ERCIM News No.37 - April 1999

AMC - ATM based Wireless Mobile Computing

by Enrico Gregori and Thomas Luckenbach

Within the framework of a scientific co-operation between GMD and CNR, at the end of 1997, GMD Institute for Open Communication Systems in Berlin and CNUCE-CNR in Pisa began to work on developing a wireless access technology to be integrated in the ATM technology.

The objective of a collaboration now under way between FOKUS-GMD and CNUCE-CNR in the wireless mobile computing area is to implement an efficient connection of mobile devices capable of wireless communication with the World Wide Web. A wireless access technology (based on the DECT - Digital Enhanced Cordless Telecommunications - interface) has been deployed to connect mobile devices to backbone ATM networks. Up to now, the emphasis has been on mobility support in ATM infrastructure networks. However, besides the wireless ATM technology, the user also needs an efficient connection to Internet. Thus, we have also studied integration between the WATM protocol stack and TCP/IP protocols. In the first stage of the project, we focused primarily on performance problems caused by the use of TCP as an end-to-end transport protocol when one end of the connection is a portable computer connected to our WATM network.

The project activity was distributed between the partners: FOKUS-GMD has been primarily involved in the prototype development; CNUCE-CNR has studied the integration of the WATM technology in Internet.

The WATM prototype developed by FOKUS consists of a base station controller and a terminal adaptor for Sun workstations. The base station and the terminal adapter communicate in the 1.880 MHz radio frequency band as defined by ETSI within the DECT standard. The maximum available bandwidth on the DECT physical layer is 1.152Kbit/s based on a TDMA (Time Division Multiple Access) transmission scheme.

In the WATM prototype the access to the TDMA physical layer is achieved by means of a WATM/DECT Media Access Control (MAC) layer developed for the prototype. Instead of allocating fixed parts of the available bandwidth for the duration of individual connections - as is done by the DECT higher layer protocols - the MAC layer of the prototype supports the flexible allocation of bandwidth for different ATM connections on the basis of a ‘request/grant’ protocol between the base station and the end systems. Using this MAC protocol, it is possible to re-distribute the actual available bandwidth every 10ms (which is the duration of a DECT time frame) on an on-demand basis.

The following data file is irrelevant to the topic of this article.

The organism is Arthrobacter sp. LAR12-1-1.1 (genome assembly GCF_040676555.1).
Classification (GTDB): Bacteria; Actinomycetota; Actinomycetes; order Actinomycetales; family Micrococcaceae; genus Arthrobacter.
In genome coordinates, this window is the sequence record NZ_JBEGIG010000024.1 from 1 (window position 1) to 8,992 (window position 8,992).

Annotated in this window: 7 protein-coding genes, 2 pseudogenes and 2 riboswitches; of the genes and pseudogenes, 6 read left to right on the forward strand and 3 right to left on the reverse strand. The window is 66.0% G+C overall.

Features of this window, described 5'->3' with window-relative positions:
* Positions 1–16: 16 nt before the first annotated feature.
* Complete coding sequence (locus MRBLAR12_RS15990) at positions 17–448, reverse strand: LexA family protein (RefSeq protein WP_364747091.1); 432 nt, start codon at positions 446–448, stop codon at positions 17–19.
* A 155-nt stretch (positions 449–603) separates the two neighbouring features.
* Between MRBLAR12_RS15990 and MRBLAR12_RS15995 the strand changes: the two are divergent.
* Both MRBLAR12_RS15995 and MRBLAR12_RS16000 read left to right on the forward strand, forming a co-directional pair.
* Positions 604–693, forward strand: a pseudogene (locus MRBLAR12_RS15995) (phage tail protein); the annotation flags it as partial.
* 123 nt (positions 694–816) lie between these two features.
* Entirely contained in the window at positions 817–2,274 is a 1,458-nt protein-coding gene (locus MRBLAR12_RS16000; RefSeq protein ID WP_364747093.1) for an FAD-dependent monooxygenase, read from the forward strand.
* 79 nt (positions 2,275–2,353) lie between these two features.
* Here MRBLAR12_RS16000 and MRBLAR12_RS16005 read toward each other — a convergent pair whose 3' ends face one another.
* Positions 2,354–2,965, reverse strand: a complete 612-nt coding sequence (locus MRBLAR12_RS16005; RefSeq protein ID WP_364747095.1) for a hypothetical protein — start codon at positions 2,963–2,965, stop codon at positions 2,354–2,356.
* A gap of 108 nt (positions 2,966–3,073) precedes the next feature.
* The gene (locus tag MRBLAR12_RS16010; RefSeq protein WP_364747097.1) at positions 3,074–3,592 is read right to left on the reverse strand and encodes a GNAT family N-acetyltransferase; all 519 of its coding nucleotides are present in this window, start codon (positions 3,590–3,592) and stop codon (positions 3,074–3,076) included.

The MAC protocol has been designed and implemented in order to support real-time and non-real-time voice/video and data services as defined by the ATM Forum. In the WATM/DECT prototype the protocol runs on a TMS320C40 processor with parts of the software realized within XilinX PFGA’s (Field Programmable Gate Arrays).

As far as the integration of the WATM technology into Internet is concerned CNUCE has developed a simulator of our environment to identify and eliminate sources of inefficiency. The environment under study is shown in Figure 1: a transmitter (the fixed host) sends data to a receiver (the mobile host) via Internet. The data transmitted by the fixed host cross the fixed network and arrive at the base station, and from there they are sent to the mobile host via a wireless connection. The TCP connections are modelled faithfully on the TCP protocol in accordance with the specifications of the RFCs and, where such specifications depend on the implementation, reference is made to the TCP/IP version supplied by Berkeley: 4.4 BSD-Lite. We also modelled the new protocol mechanism included in TCP Thaoe, Reno, SACK and New Reno.

Our simulator was used for an extensive performance evaluation of the TCP/WATM environment. The target of our analysis on TCP throughput was twofold: i) a study of the impact of user mobility, and, ii) a study of the impact of wireless links transmission error rates.

Results obtained so far have shown that the extension of the TCP protocols to support nomadic computing are far from being optimal. We are currently investigating the use of a mechanism to split the TCP Connection (ie, Indirect TCP techniques) in order to prevent the wireless link from introducing severe throughput limitations.

Please contact:

Enrico Gregori - CNUCE-CNR
Tel.: +39 050 59 32 50

Thomas Luckenbach - GMD
Tel.: +49 30 3463 7245

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